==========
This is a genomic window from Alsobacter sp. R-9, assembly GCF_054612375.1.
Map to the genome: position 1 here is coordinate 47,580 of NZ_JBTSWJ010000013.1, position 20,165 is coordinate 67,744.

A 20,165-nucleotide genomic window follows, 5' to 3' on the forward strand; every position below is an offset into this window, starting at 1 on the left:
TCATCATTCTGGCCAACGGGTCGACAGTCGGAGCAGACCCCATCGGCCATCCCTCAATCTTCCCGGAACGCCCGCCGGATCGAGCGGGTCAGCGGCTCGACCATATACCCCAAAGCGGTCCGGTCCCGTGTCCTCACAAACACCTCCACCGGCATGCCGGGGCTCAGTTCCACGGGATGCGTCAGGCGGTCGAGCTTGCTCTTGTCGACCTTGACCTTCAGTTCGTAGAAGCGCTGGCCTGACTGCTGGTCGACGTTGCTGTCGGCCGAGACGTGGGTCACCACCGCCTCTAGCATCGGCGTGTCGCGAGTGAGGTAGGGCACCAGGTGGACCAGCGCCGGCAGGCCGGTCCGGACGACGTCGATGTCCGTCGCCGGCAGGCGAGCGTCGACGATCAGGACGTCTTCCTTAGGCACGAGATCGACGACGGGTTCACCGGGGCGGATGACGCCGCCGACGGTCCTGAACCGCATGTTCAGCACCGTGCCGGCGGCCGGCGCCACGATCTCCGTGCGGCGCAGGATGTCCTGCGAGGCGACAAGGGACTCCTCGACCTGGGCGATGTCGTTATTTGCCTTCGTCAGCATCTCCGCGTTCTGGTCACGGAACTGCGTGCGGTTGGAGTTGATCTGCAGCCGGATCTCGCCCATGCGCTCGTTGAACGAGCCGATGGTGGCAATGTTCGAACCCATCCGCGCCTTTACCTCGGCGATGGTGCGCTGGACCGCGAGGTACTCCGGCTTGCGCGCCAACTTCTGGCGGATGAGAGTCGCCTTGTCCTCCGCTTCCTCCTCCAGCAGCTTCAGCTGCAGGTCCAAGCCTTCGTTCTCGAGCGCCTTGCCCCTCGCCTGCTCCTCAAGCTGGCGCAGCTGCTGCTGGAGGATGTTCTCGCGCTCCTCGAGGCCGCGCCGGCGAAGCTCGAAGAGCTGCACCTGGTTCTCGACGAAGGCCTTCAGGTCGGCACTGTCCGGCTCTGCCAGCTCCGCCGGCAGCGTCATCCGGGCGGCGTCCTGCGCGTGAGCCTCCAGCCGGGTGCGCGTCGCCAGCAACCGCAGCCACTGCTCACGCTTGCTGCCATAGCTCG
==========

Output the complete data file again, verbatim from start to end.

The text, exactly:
This is a genomic window from Alsobacter sp. R-9, assembly GCF_054612375.1.
Map to the genome: position 1 here is coordinate 47,580 of NZ_JBTSWJ010000013.1, position 20,165 is coordinate 67,744.

A 20,165-nucleotide genomic window follows, 5' to 3' on the forward strand; every position below is an offset into this window, starting at 1 on the left:
TCATCATTCTGGCCAACGGGTCGACAGTCGGAGCAGACCCCATCGGCCATCCCTCAATCTTCCCGGAACGCCCGCCGGATCGAGCGGGTCAGCGGCTCGACCATATACCCCAAAGCGGTCCGGTCCCGTGTCCTCACAAACACCTCCACCGGCATGCCGGGGCTCAGTTCCACGGGATGCGTCAGGCGGTCGAGCTTGCTCTTGTCGACCTTGACCTTCAGTTCGTAGAAGCGCTGGCCTGACTGCTGGTCGACGTTGCTGTCGGCCGAGACGTGGGTCACCACCGCCTCTAGCATCGGCGTGTCGCGAGTGAGGTAGGGCACCAGGTGGACCAGCGCCGGCAGGCCGGTCCGGACGACGTCGATGTCCGTCGCCGGCAGGCGAGCGTCGACGATCAGGACGTCTTCCTTAGGCACGAGATCGACGACGGGTTCACCGGGGCGGATGACGCCGCCGACGGTCCTGAACCGCATGTTCAGCACCGTGCCGGCGGCCGGCGCCACGATCTCCGTGCGGCGCAGGATGTCCTGCGAGGCGACAAGGGACTCCTCGACCTGGGCGATGTCGTTATTTGCCTTCGTCAGCATCTCCGCGTTCTGGTCACGGAACTGCGTGCGGTTGGAGTTGATCTGCAGCCGGATCTCGCCCATGCGCTCGTTGAACGAGCCGATGGTGGCAATGTTCGAACCCATCCGCGCCTTTACCTCGGCGATGGTGCGCTGGACCGCGAGGTACTCCGGCTTGCGCGCCAACTTCTGGCGGATGAGAGTCGCCTTGTCCTCCGCTTCCTCCTCCAGCAGCTTCAGCTGCAGGTCCAAGCCTTCGTTCTCGAGCGCCTTGCCCCTCGCCTGCTCCTCAAGCTGGCGCAGCTGCTGCTGGAGGATGTTCTCGCGCTCCTCGAGGCCGCGCCGGCGAAGCTCGAAGAGCTGCACCTGGTTCTCGACGAAGGCCTTCAGGTCGGCACTGTCCGGCTCTGCCAGCTCCGCCGGCAGCGTCATCCGGGCGGCGTCCTGCGCGTGAGCCTCCAGCCGGGTGCGCGTCGCCAGCAACCGCAGCCACTGCTCACGCTTGCTGCCATAGCTCG